LOS ANGELES — With the launch of its first e-commerce and online platform on Tuesday, The Elder Statesman aims to fuse the artisanal nature of its luxury cashmere products with the ease of one-click shopping.
Presented as a multimedia snapshot of the sun-dappled California lifestyle inhabited by founder Greg Chait and his cohorts, the site, designed by New York and London-based agency Wednesday, combines discovery and commerce.
“After six years in the business, I’ve been blessed that the press has done a great of telling our story, but now I want to put our own platform out there as well. It’s our time to start communicating,” said Chait, who added that “until three years in, I didn’t believe I had a company; I regarded it as a project.”
That’s indicative of the measured way Chait approaches business. “The arc of a luxury brand is much slower, and I don’t think our core clients are swayed by marketing. The core has always been about the product.”
The product — from a $2,095 Baja sweater to a $9,000 sleeping bag — is displayed in an endless-scroll collage of movable tiles containing movies, look book images, lifestyle shots and product shots on the site’s homepage, atop a full-bleed backdrop live feed of Chait’s favorite California surf spots. With one click, the images can be displayed in a linear fashion, or dragged into any layout the user chooses. Those that appear framed in blue when clicked can be bought; gray frames indicate content. A navigation bar on the left directs users to women’s, unisex, kids, home and accessories categories, as well as a page that fields custom requests.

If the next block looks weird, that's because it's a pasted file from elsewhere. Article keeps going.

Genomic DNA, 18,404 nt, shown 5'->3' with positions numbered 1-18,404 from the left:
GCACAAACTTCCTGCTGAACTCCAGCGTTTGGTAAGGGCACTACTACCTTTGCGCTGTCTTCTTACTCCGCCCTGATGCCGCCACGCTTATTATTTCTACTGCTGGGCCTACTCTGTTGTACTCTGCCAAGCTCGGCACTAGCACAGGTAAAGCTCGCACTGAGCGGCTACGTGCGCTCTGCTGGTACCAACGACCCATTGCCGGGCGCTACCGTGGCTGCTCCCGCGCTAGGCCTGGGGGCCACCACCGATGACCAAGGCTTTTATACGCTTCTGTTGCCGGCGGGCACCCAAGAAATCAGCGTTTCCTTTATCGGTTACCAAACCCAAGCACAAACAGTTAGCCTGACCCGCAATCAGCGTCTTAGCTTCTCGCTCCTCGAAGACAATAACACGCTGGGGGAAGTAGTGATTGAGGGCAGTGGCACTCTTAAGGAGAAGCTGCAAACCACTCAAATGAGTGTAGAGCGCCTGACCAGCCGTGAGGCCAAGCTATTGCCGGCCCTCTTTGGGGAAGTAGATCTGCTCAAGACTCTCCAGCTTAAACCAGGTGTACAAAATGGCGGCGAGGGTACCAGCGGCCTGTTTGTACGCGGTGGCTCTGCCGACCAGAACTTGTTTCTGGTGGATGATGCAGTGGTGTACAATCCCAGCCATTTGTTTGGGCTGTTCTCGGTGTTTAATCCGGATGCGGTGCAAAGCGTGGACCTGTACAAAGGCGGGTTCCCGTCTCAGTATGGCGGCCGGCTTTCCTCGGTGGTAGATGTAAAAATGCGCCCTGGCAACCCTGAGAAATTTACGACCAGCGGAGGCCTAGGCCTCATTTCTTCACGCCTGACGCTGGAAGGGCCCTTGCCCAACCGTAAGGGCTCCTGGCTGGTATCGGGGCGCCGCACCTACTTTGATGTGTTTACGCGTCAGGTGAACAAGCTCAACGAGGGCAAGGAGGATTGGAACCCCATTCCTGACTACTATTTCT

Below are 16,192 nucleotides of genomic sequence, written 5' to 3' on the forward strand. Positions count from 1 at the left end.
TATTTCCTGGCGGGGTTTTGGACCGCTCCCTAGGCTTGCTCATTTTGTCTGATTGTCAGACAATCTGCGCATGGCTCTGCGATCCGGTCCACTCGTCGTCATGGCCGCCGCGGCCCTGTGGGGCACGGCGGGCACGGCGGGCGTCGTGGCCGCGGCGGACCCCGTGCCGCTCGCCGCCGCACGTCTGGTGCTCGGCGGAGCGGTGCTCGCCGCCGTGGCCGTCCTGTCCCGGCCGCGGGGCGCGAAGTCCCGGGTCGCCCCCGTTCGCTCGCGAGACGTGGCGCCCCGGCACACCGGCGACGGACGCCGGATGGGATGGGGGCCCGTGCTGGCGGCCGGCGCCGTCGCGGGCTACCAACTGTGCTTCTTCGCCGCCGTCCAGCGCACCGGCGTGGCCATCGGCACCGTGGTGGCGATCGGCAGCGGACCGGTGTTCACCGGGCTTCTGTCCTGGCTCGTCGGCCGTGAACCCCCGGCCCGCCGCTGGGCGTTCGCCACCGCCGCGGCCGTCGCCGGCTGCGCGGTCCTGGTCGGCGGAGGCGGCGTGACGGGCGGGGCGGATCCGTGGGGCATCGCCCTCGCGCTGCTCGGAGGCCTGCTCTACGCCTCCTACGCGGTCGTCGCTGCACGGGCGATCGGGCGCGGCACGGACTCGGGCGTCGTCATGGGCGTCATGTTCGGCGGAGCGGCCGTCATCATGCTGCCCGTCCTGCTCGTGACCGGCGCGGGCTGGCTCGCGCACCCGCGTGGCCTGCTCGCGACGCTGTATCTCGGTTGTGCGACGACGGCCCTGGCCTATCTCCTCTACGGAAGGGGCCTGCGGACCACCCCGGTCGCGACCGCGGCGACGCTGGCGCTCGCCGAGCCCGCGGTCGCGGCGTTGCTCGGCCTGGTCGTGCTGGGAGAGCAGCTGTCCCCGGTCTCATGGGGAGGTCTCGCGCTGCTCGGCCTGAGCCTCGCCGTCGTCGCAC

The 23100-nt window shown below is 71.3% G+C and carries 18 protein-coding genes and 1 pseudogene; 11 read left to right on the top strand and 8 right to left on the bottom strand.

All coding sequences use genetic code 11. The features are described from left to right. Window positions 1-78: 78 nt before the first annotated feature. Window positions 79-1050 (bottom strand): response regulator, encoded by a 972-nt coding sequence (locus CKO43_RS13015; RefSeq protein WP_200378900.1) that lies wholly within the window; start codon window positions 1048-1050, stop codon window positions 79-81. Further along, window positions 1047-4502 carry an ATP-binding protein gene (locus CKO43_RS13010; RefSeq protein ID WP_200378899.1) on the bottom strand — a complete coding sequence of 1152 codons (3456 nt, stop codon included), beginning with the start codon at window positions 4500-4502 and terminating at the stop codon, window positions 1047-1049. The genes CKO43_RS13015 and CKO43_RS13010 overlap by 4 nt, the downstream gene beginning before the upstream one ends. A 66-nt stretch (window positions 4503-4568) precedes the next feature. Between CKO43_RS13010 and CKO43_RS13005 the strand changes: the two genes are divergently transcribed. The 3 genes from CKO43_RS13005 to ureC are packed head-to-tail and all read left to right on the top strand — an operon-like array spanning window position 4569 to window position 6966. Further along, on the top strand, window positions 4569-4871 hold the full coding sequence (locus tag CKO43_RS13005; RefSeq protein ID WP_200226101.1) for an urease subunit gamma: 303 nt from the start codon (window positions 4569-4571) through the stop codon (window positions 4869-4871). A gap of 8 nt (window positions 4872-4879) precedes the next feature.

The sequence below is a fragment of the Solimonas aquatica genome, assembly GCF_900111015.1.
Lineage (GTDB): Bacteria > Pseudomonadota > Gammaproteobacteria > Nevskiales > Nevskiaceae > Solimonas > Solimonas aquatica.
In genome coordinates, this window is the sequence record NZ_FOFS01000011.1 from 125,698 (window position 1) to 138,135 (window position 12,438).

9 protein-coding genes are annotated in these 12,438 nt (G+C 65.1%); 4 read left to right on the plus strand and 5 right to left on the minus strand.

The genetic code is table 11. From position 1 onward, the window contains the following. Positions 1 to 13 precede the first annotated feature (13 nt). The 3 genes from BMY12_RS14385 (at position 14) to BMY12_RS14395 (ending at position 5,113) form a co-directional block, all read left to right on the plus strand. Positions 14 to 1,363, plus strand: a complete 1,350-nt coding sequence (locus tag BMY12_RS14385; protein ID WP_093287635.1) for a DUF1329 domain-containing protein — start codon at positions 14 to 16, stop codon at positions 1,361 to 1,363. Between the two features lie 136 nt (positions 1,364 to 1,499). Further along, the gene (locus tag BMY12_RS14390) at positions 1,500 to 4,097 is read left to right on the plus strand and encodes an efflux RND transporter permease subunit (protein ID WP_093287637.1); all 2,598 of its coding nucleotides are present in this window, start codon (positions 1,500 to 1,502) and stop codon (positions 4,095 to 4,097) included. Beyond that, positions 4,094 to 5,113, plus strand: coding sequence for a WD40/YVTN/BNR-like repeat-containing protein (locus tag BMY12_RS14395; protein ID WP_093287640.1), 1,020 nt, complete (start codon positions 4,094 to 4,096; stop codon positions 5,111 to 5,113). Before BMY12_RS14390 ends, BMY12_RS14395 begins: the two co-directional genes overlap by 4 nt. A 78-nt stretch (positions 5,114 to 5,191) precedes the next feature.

“If someone sends us an e-mail, they are going to get a phone call back from a real person who just deals with custom orders. She will Skype with you or even fly out to you. We still want to encourage one-on-one interaction on our site,” said Chait.
The Elder Statesman started six years ago with a cashmere blanket, sold at Maxfield, and has since grown into a ready-to-wear collection and a slew of one-offs — 600 different styles — that sell in about 65 stores worldwide, including Isetan, Barneys New York, Net-a-porter and L’Eclaireur. With the exception of classic pieces such as cashmere T-shirts, caps and baja sweaters, each piece is unique and produced in Chait’s own factory in Culver City.
“They each have a different collection. The core customer knows that piece is not going to be all over the world.” Chait said his e-commerce will not compete with stores because each sells different items. The company’s wholesale accounts for about 60 percent of its sales, while the remainder is private sales that take place in its West Hollywood showroom.
“I’m not chasing sales. For me that’s a recipe for disaster. We just set [the site] up right and it’s going to take its own course.”
Apart from the Web site, The Elder Statesman has plans for a retail store, made possible with help from an investment by Chrome Hearts. “They are totally strategic and awesome. They invest in all my platforms,” said Chait. “The idea of all this is to one day make myself obsolete. I mean, if you create a good brand, it should be able to carry on without you.”
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